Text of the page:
Geoff Burke-US PRESSWIRE
Houston landed the 23-year-old phenom via trade with OKC on Saturday. A report indicates the Magic did not make a bid for Harden's services.
The Houston Rockets shook up the NBA landscape Saturday night when they acquired James Harden from the Oklahoma City Thunder. Harden, a three-year veteran with All-Star potential and a key cog in the Thunder's trip to the NBA Finals, became a casualty of OKC's desire not to pay the luxury tax.
The Thunder sent Harden, Cole Aldrich, Lazar Hayward, and Daequan Cook to Space City in exchange for Kevin Martin, Jeremy Lamb, two future first-round draft picks, and one future second-round draft choice.
Monday morning, plenty of teams that missed out on Harden made a PR push by claiming they made a trade offer for the Arizona State product. The Orlando Magic weren't one of them, and Josh Robbins of the Orlando Sentinel reports the Magic were "not involved:"
There are multiple reasons why the Magic couldn't have made a play for Harden despite their ties--general manager Rob Hennigan hails from the OKC organization--to him. For one, Orlando simply doesn't have a player of Martin's caliber, nor does it have a future prospect on Lamb's level. The fact that Martin has an expiring contract only adds to the appeal from the Thunder's perspective.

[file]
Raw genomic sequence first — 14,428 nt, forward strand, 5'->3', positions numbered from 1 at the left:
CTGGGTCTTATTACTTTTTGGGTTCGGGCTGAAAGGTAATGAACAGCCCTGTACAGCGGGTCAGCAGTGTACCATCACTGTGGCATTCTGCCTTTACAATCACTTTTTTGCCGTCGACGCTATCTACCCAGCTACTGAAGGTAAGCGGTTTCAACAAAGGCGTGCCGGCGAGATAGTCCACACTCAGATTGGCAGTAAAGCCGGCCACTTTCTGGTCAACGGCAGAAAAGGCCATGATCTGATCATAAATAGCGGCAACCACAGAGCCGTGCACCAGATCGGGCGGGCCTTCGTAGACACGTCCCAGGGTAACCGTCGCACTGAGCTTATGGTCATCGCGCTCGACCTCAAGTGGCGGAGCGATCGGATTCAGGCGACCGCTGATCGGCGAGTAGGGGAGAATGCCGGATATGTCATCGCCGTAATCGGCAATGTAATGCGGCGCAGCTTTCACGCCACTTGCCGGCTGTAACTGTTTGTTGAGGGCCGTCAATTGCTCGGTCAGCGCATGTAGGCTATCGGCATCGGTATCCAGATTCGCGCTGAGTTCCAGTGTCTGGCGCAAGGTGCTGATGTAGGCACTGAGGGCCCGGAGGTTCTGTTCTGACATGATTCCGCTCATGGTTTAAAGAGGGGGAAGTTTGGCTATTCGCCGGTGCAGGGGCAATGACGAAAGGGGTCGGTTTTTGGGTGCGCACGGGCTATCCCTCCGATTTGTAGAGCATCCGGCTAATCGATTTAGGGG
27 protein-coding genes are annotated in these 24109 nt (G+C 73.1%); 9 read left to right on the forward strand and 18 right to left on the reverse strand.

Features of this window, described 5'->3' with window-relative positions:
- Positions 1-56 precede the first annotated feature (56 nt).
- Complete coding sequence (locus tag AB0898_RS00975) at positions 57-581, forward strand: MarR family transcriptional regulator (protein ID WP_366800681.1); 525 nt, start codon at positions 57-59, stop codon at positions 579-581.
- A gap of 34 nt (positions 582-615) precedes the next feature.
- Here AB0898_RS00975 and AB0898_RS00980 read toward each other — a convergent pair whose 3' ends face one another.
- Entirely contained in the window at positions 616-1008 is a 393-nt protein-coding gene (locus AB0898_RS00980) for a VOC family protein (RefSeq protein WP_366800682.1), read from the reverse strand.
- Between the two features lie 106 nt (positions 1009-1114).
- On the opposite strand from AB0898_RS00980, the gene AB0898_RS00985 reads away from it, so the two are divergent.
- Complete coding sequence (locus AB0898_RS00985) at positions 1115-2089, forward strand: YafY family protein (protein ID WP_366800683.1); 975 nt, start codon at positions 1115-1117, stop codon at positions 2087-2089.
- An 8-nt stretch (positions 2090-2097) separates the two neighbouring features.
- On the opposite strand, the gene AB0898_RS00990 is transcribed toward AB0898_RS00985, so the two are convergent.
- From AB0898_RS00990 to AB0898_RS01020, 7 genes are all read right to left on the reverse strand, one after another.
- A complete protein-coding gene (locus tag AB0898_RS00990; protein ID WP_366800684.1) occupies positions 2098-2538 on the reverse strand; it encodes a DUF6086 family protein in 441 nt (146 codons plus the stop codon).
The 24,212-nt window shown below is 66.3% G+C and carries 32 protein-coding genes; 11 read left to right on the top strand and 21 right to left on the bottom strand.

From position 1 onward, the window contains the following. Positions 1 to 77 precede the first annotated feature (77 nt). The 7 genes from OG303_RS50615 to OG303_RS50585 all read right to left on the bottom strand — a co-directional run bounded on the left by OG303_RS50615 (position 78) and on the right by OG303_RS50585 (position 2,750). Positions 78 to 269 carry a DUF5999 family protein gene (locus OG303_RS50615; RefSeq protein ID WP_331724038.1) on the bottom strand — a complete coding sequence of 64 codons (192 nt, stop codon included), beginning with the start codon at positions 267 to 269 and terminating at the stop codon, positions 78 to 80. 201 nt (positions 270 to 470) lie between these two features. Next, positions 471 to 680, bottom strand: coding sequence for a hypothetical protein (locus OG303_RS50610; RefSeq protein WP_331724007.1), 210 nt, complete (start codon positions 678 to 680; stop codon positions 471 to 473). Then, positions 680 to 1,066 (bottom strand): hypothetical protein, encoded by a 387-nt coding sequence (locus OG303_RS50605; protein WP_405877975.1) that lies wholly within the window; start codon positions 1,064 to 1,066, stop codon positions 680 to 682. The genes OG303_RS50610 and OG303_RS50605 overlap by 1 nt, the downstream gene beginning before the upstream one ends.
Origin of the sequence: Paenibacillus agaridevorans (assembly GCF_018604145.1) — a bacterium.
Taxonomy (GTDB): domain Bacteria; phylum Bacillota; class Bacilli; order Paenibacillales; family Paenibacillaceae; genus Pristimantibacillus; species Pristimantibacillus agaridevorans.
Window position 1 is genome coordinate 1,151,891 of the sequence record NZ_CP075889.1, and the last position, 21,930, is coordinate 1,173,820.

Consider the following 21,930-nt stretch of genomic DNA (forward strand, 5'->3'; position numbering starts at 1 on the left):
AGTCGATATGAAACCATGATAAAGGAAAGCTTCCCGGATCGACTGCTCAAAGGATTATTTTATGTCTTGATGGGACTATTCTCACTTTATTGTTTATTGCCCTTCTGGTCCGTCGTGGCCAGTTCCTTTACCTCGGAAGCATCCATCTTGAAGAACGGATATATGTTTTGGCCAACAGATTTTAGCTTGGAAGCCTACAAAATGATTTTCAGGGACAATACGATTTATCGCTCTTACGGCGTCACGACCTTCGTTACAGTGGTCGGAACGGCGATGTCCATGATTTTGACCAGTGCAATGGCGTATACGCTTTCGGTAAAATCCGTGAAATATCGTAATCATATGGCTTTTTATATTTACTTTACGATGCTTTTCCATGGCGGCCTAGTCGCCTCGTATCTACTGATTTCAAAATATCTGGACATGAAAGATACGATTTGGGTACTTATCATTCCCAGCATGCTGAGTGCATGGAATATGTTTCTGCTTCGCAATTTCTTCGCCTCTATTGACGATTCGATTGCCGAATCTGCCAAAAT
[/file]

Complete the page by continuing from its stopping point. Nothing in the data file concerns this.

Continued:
Through three seasons, Harden has averaged 12.7 points in 26.7 minutes, shooting 44.4 percent from the field and 37 percent on three-pointers. In his most recent season, in which he won Sixth Man of the Year honors, he scored 16.8 points in 31.4 minutes on 66 percent True Shooting in 62 appearances, coming off the bench in all but two of them.
Harden was due to become a restricted free agent in 2013. Oklahoma City was unwilling to offer him a maximum salary and elected to trade him rather than let the uncertainty surrounding his Thunder future cloud its season. The Rockets, with their collection of high-value assets--including a "reverse-protected" first-round draft pick from the Toronto Raptors which is guaranteed to land in the draft lottery--were well-positioned to make a competitive offer. Orlando, which has just begun its rebuilding project, didn't have the assets to make such an offer.
For full coverage of the Harden trade and its aftermath, please visit this StoryStream on SB Nation's NBA page.